Monday, June 8, 2015

Review of "Calendar Girls"

Taking a popular movie and reconfiguring it for the stage can be a tricky endeavor.  Case in point is the Ivoryton Playhouse’s American premiere of the British show Calendar Girls, based on the motion picture of the same name.  The play can be disjointed in its presentation and the dramatic moments have too much ebb and flow. 

The production follows a group of women involved with the W.I., the Women’s Institute, the largest women’s voluntary organization in the United Kingdom.  After the husband of one member succumbs to cancer they decide to raise money to buy a settee for the local hospital in his memory.  Their unique method proves to be a sensation in the country and throughout the world.  As their notoriety spreads issues of friendship, self-worth and the seduction of money become more prominent before everything is resolved at the show’s close.

Tim Wirth, who adapted his screenplay (co-written by Juliette Towhidi) for the stage, has given the play an uneven flow.   There are funny moments, scenes that tug at your emotional heart strings and confrontations, yet they don’t all integrate to form a satisfying whole.  The part of the show that focuses on the photos for the creation of the calendar are well-written and entertaining, but cannot make up for the looseness from the rest of the production.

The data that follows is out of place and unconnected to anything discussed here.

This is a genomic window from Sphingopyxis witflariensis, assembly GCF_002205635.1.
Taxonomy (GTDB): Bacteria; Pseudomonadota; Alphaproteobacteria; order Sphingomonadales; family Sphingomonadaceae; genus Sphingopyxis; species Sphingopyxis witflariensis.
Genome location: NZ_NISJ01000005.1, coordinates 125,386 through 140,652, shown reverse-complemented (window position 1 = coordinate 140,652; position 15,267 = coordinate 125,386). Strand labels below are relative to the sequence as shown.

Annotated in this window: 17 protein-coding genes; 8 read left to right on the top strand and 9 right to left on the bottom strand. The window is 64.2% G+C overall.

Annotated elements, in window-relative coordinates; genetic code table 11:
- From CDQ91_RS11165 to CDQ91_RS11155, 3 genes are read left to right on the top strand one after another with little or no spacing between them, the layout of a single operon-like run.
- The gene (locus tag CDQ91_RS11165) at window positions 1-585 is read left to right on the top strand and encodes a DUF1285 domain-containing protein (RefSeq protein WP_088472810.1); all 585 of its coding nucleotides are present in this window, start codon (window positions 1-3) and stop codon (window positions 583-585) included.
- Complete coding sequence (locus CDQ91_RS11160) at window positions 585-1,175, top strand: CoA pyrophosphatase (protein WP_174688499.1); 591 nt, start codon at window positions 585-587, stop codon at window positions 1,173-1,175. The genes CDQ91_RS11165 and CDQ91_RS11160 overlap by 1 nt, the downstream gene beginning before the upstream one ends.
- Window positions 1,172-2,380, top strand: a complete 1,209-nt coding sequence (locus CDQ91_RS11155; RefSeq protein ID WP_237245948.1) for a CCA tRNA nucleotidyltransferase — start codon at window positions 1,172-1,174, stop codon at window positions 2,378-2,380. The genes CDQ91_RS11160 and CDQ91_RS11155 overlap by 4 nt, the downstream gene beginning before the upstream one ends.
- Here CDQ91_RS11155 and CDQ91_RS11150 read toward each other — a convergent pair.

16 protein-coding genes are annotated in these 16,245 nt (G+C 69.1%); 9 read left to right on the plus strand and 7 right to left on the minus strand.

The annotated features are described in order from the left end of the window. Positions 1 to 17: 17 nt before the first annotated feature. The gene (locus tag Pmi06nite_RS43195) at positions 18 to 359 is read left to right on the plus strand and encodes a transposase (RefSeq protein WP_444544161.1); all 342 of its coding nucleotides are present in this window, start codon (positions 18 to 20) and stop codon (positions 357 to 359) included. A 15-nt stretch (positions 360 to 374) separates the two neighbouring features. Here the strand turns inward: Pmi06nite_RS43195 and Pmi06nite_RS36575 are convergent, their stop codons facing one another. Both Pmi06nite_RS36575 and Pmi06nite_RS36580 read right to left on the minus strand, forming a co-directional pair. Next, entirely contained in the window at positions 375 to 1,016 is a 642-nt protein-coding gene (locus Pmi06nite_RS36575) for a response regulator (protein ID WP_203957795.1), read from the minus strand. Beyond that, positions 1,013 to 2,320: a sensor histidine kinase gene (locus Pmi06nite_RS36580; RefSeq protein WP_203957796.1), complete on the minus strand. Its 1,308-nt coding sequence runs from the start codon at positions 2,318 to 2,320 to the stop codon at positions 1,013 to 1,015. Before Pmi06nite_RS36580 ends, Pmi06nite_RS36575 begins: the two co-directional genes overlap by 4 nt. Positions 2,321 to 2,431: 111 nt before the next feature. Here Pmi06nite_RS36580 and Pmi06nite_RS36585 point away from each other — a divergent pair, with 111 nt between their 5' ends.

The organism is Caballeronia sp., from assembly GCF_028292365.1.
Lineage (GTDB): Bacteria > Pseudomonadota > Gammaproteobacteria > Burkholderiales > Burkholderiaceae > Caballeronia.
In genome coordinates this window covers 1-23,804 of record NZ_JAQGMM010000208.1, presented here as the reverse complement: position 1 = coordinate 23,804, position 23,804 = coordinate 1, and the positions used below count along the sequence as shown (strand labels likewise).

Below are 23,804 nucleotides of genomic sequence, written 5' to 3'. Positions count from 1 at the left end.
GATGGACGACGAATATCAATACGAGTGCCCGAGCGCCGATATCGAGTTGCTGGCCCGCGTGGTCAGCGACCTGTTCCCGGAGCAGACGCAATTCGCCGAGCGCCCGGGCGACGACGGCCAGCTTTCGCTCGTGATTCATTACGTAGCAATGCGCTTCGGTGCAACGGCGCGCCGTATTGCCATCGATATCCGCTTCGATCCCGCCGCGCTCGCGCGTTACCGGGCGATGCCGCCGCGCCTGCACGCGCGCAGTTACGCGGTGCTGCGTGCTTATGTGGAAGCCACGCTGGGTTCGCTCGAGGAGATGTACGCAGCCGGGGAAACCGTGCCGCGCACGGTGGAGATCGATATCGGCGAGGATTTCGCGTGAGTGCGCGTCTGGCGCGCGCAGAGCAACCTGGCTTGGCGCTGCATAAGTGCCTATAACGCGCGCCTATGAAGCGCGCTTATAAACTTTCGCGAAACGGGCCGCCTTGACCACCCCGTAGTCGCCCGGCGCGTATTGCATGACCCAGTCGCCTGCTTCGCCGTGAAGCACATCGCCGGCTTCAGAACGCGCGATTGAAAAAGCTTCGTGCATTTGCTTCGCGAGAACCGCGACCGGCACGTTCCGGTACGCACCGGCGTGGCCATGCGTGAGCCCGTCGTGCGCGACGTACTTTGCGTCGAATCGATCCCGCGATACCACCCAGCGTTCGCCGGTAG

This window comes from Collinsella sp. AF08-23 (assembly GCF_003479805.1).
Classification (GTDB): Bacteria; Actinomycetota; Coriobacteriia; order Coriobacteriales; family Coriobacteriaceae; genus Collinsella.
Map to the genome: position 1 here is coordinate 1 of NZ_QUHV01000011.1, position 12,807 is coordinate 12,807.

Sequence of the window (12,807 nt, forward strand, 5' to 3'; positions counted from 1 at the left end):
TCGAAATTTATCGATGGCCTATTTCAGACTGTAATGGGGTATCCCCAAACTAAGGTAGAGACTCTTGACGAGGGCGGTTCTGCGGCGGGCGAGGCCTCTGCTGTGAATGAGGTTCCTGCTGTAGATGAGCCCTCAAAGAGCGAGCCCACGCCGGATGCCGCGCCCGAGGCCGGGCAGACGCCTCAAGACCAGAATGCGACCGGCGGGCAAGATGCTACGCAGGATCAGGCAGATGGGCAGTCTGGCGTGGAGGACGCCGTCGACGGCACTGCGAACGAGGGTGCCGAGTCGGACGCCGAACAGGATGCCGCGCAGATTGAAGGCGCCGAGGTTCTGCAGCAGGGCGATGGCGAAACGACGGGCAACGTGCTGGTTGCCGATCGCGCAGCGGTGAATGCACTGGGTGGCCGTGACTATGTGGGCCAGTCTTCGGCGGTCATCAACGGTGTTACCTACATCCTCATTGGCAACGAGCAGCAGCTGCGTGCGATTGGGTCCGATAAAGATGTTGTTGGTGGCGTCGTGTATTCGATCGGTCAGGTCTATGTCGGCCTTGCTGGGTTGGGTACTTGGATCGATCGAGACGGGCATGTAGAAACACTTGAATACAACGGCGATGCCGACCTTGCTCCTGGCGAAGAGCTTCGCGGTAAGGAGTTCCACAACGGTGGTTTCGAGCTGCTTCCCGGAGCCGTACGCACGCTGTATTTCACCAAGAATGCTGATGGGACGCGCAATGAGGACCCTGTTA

The cast is uneven in their performances.  Hopefully, they will become more comfortable as the show progresses through its run.  In order for the production to succeed they group of six women need to coalesce more as a single acting unit and better play off one another’s eccentricities and foibles.  There are a few standouts including Beverly J. Taylor as Chris, the carefree organizer and promoter of the fundraiser; Jacqueline Hubbard as Annie, the easygoing, yet more grounded member of the association; and R. Bruce Connelly as John, Annie’s cheerful, yet ill-fated, soul mate.

The pacing of the show is a problem.  Jacqueline Hubbard, doing double duty as director, is able to mine the tender and poignant moments of the production, but the comedic scenes don’t always deliver.  They should be crackling with sparkling repartee, which often does not happen.  She does an outstanding job staging the calendar shooting sequence.  Instead of being a risqué and possibly uncomfortable moment in the show it is done with fun, good taste and aplomb.

Calendar Girls, occasionally amusing, through June 21st.

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